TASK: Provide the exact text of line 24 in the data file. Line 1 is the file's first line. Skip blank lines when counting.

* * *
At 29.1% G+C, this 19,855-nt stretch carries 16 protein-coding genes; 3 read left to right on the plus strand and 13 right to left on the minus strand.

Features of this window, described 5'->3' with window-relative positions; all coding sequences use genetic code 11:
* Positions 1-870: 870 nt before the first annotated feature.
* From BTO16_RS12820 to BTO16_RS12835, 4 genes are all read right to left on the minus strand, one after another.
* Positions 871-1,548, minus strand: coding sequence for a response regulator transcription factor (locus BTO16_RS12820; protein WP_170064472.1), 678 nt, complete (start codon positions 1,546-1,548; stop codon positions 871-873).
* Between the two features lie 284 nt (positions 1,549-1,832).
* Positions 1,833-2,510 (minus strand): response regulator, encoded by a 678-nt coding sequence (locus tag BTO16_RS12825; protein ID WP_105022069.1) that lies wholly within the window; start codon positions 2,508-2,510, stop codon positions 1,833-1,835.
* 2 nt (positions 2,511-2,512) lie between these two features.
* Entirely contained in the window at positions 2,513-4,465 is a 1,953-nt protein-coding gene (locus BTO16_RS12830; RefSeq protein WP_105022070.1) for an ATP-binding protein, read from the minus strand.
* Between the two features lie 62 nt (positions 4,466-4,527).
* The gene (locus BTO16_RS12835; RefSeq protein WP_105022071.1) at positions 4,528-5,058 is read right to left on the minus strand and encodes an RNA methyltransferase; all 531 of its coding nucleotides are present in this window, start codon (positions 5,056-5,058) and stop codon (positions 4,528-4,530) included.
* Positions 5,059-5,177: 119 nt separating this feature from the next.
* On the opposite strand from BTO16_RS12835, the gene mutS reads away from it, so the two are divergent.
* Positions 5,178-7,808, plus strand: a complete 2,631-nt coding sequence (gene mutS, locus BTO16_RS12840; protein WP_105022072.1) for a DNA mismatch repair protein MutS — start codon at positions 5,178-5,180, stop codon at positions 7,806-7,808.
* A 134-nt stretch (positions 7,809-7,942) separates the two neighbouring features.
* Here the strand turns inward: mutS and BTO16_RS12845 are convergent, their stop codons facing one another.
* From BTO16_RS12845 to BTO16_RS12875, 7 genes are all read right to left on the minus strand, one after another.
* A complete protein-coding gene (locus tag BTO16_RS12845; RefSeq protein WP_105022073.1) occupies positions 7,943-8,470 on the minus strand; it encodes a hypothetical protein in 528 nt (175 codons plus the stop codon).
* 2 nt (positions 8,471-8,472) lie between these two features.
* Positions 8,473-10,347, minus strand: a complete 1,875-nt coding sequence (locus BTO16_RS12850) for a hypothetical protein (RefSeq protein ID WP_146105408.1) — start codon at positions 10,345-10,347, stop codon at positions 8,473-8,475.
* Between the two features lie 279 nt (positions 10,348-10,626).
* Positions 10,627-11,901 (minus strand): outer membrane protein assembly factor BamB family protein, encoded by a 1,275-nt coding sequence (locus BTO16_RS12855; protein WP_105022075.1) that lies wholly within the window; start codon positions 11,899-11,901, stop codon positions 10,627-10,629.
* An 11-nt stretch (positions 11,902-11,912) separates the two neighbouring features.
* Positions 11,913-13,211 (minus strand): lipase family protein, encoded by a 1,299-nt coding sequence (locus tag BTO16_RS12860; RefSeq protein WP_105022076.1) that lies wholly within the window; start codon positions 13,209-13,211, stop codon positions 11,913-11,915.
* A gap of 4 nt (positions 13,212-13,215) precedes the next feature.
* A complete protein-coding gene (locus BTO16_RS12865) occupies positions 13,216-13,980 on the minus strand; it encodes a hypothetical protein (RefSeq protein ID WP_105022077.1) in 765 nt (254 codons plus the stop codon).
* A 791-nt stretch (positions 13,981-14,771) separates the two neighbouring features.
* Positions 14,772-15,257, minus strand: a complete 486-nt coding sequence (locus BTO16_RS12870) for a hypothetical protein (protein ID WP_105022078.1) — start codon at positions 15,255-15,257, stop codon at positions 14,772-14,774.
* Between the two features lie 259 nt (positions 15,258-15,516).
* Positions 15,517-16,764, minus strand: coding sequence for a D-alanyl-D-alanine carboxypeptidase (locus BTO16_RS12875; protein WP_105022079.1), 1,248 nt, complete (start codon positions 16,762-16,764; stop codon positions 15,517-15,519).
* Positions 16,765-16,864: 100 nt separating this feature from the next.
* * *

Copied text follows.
* Positions 11,913-13,211 (minus strand): lipase family protein, encoded by a 1,299-nt coding sequence (locus tag BTO16_RS12860; RefSeq protein WP_105022076.1) that lies wholly within the window; start codon positions 13,209-13,211, stop codon positions 11,913-11,915.